King Kaufman's Sports Daily

Get the Celtics off my screen! The NBA's locked-in national TV schedules have to be more flexible. Plus: Inventing a better QB yardstick.

By Salon Staff
Published February 25, 2004 1:00AM (UTC)
main article image

It stinks that the NBA TV schedule is locked in at the beginning of the season. The networks should shuffle things around as the season progresses and give fans the best available games, not just the ones they thought would be the best last summer.

Most of the usual suspects will be regulars on the 48 remaining ABC, TNT and ESPN games. The Western Conference-leading Kings will be seen 11 times, followed by the Mavericks and Yao Ming's Rockets (10 each), the Lakers (nine), the Nets (eight) and the Spurs (seven). And national viewers will not be burdened even once with the Clippers, Hawks, Wizards or Bulls.


But the worst team in the league, the disappointing Magic, will be seen three times. That's three times more than the Bucks, who would be the fifth seed in the East if the season ended today. The worst team in the West, the surprisingly awful Suns, will be on three times, and the Warriors, who were up-and-comers last year but are now tied with the Clippers for second worst record in the West, will be on four times.

That's the same number of appearances as the four through eight seeds in the East combined -- none for the Bucks, and one each for the Hornets, Knicks, Raptors and Heat. But the 76ers and Celtics, both out of the playoffs at the moment and likely to sink, not rise, are each scheduled for five more games. It's infuriating.

The Grizzlies and Nuggets are surprise teams that would make the playoffs if the season ended today. They'll be absent from national TV for the rest of the season. The Pacers, leading the East, will be on just twice, and the Timberwolves, leading the Midwest Division thanks to the MVP-quality season of Kevin Garnett, will be on four times, one fewer than the Trail Blazers.


The national schedule ought to be made no more than a month in advance, but even scheduling the stretch-run games at midseason would be an improvement. On Friday, ESPN has a nearly meaningless Raptors-Celtics game when it ought to be showing Grizzlies-Bucks or Pacers-Hornets. The doubleheader nightcap will be a terrible Sonics-Suns matchup. Either of the other West Coast games that night -- Jazz-Kings and Knicks-Clippers -- would be better.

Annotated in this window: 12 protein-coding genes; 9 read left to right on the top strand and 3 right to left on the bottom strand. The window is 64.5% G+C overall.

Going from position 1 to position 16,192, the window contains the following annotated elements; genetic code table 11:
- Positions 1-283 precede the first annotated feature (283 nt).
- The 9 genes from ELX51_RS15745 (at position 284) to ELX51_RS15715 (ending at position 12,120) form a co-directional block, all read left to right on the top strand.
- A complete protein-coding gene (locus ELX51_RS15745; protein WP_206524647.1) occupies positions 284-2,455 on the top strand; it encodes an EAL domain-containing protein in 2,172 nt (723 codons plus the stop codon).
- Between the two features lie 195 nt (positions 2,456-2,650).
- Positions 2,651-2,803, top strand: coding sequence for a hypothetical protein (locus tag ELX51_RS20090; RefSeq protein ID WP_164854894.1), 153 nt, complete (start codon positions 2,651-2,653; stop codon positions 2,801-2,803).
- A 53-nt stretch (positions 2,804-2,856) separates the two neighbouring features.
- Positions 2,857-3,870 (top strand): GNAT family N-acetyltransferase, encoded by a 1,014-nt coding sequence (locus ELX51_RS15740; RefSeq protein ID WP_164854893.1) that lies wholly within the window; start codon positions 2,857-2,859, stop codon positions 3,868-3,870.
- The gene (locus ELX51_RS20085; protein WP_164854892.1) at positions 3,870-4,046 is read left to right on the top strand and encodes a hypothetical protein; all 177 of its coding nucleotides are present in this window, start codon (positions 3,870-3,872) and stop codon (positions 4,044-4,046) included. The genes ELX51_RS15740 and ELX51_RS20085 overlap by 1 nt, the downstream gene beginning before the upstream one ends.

The same thing goes on in college ball. Much of the TV schedule is dictated by network contracts with conferences, but not all of it. As Luke Winn of points out, 26 of Duke's 29 games this year have been or will be on TV, compared to six games for No. 1 Stanford and five for No. 2 St. Joseph's. It would have been nice if the national broadcast schedule had adapted even a little to the unexpected reality of the Cardinal and the Hawks being powerhouses this season.

- - - - - - - - - - - -


This column's humor rating: 76.3 [PERMALINK]

The terrific football stats and commentary site Football Outsiders is passing time in the offseason by trying to improve on the NFL's quarterback passer ratings. Three alternatives are offered: The site's own Value Above Replacement calculation, which compares individual performances to league average, with game situations taken into account; the Hook Quarterback Value, modestly named after author Brian Hook and mostly measuring scoring efficiency; and Anthony Brancato's Quarterback Rating System, which, like Value Above Replacement and unlike the NFL system, attempts to assess a QB's entire performance, not just the results of his throws.


NFL passer ratings are almost totally nonsensical. "Can't we do better?" Football Outsiders asks rhetorically. Well, it's a trick question. Closing your eyes, pointing at a quarterback and randomly reciting a number is actually a better rating system than the one the NFL uses, in which a "perfect" score can be achieved without being perfect, among other things.

Last week reader Ted Kane passed along a clipping about the Montreal Gazette's NFL pool being won by an 11-year-old brown tabby named Miss Kallie. Picking against the spread, Miss Kallie went 101-82-9, winning the pool over two sportswriters and two former pro players. It really wasn't a fair fight, putting a cat up against sportswriters and athletes. A cat's brain is about the size of a golf ball. The poor writers and players had no chance!

Anyway, Miss Kallie made her picks for each game by sniffing at one of two pieces of paper with the names of the teams written on them. She could do a better job sniffing out the better of two quarterbacks than the NFL's passer rating does. But the Outsiders piece makes good reading for the non-arithmophobic. My favorite system? Whichever one that at any given time is being kindest to the quarterbacks I think are really good, of course.


- - - - - - - - - - - -

  • Bookmark to get the new Kaufman column every day.
  • Send an e-mail to King Kaufman.
  • To receive the Sports Daily Newsletter, send an e-mail to

  • Salon Staff

    MORE FROM Salon Staff

    Related Topics ------------------------------------------